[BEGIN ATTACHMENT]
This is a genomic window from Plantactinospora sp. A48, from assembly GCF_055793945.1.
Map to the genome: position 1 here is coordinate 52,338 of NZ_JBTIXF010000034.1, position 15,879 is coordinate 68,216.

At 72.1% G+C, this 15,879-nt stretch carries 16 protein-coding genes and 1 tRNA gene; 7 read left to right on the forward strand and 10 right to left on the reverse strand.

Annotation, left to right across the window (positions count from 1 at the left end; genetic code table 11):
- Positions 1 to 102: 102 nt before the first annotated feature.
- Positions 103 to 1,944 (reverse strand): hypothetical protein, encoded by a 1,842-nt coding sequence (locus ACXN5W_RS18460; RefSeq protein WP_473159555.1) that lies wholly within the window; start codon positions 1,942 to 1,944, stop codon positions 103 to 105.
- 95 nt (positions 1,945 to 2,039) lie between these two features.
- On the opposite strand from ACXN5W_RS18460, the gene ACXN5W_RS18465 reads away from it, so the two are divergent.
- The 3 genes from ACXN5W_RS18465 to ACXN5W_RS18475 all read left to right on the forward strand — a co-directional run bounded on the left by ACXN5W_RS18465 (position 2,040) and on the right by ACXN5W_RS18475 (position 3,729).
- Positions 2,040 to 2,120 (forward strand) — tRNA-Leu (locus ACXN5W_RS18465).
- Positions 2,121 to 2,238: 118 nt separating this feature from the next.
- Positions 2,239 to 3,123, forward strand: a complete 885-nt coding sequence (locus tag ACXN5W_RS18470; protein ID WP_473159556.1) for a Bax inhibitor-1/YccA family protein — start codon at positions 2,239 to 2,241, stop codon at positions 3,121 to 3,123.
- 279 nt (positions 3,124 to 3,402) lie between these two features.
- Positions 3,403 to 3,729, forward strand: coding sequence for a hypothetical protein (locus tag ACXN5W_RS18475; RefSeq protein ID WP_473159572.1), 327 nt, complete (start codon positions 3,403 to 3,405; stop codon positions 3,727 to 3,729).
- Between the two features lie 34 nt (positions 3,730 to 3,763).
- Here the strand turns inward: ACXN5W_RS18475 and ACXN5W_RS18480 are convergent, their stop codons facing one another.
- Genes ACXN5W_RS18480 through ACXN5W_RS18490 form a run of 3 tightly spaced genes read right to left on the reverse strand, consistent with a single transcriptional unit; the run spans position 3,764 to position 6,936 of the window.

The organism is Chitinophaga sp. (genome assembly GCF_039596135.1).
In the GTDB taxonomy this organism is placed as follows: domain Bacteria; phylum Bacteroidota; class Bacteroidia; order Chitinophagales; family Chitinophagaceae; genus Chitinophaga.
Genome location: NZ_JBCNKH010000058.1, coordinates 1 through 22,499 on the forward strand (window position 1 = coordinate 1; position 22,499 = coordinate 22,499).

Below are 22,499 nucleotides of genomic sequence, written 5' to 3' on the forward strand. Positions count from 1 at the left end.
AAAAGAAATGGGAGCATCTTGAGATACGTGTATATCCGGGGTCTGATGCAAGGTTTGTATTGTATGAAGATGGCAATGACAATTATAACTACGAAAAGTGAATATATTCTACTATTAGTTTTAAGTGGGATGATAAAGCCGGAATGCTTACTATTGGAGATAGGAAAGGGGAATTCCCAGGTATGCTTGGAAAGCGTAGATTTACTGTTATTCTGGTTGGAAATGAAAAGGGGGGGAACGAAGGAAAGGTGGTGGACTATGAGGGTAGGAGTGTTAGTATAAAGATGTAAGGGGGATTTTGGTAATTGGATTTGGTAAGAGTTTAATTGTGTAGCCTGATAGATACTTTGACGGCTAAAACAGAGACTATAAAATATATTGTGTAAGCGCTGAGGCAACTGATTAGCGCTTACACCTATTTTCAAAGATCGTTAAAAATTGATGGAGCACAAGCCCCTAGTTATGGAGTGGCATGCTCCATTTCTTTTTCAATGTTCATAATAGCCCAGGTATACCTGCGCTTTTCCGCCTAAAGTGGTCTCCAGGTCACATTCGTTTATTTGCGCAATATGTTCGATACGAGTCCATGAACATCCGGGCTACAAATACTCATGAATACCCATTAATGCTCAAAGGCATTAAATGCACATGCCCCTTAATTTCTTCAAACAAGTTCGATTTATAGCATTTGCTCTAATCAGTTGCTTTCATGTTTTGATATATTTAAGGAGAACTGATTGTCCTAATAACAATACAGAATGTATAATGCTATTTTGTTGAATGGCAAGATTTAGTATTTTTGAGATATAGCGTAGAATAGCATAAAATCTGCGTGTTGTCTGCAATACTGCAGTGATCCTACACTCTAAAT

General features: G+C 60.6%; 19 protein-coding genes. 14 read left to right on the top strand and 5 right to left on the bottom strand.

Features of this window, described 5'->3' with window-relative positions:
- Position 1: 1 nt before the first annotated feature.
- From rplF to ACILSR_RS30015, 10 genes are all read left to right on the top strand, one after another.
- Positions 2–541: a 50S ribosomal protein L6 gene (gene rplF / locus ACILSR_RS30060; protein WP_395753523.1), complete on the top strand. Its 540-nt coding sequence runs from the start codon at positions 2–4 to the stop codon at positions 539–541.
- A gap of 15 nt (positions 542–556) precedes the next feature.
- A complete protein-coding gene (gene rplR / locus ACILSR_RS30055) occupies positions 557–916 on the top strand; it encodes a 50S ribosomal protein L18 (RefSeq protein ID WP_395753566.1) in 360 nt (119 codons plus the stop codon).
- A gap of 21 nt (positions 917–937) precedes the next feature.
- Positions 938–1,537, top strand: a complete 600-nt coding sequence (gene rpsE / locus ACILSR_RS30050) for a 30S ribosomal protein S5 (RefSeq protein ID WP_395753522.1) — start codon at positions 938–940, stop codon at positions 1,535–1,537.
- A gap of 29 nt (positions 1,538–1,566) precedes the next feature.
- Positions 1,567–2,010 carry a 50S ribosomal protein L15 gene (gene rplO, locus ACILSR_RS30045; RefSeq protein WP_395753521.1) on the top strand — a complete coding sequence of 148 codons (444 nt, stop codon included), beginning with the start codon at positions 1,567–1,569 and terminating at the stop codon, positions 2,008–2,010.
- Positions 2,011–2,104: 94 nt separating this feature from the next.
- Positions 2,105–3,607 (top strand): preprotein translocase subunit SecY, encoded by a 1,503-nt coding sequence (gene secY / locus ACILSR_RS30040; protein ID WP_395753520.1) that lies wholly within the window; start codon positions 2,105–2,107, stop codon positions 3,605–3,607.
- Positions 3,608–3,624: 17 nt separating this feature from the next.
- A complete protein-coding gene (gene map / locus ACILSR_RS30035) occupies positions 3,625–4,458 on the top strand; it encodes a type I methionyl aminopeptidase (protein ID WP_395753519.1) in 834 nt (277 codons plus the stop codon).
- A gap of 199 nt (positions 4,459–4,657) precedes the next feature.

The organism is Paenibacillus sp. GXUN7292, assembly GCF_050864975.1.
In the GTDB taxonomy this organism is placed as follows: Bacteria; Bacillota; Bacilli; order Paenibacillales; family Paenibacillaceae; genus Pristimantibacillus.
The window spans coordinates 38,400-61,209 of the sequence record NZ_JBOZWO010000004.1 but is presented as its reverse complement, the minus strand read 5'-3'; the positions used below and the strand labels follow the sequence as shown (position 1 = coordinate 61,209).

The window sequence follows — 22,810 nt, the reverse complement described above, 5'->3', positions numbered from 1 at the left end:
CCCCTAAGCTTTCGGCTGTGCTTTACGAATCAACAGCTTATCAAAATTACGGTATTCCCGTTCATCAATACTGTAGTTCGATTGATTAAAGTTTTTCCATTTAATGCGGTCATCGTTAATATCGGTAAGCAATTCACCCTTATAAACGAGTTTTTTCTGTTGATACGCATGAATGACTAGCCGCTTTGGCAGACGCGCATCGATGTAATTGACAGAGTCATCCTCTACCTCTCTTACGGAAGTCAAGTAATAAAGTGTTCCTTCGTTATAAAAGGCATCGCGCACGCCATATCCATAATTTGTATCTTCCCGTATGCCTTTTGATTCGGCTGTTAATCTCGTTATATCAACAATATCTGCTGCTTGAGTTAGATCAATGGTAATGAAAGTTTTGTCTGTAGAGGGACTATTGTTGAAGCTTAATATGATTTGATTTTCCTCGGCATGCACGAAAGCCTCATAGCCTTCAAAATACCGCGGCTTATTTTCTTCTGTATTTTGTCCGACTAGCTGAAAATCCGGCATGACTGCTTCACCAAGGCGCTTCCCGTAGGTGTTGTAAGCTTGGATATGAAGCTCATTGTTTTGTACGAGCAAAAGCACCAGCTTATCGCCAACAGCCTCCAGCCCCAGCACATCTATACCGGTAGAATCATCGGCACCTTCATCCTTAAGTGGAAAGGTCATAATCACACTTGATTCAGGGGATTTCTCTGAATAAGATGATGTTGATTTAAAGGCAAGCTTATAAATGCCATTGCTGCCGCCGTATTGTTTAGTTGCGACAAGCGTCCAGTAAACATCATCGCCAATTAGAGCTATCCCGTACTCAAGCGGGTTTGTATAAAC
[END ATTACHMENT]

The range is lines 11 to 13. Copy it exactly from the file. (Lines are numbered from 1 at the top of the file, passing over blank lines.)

- Positions 2,121 to 2,238: 118 nt separating this feature from the next.
- Positions 2,239 to 3,123, forward strand: a complete 885-nt coding sequence (locus tag ACXN5W_RS18470; protein ID WP_473159556.1) for a Bax inhibitor-1/YccA family protein — start codon at positions 2,239 to 2,241, stop codon at positions 3,121 to 3,123.
- 279 nt (positions 3,124 to 3,402) lie between these two features.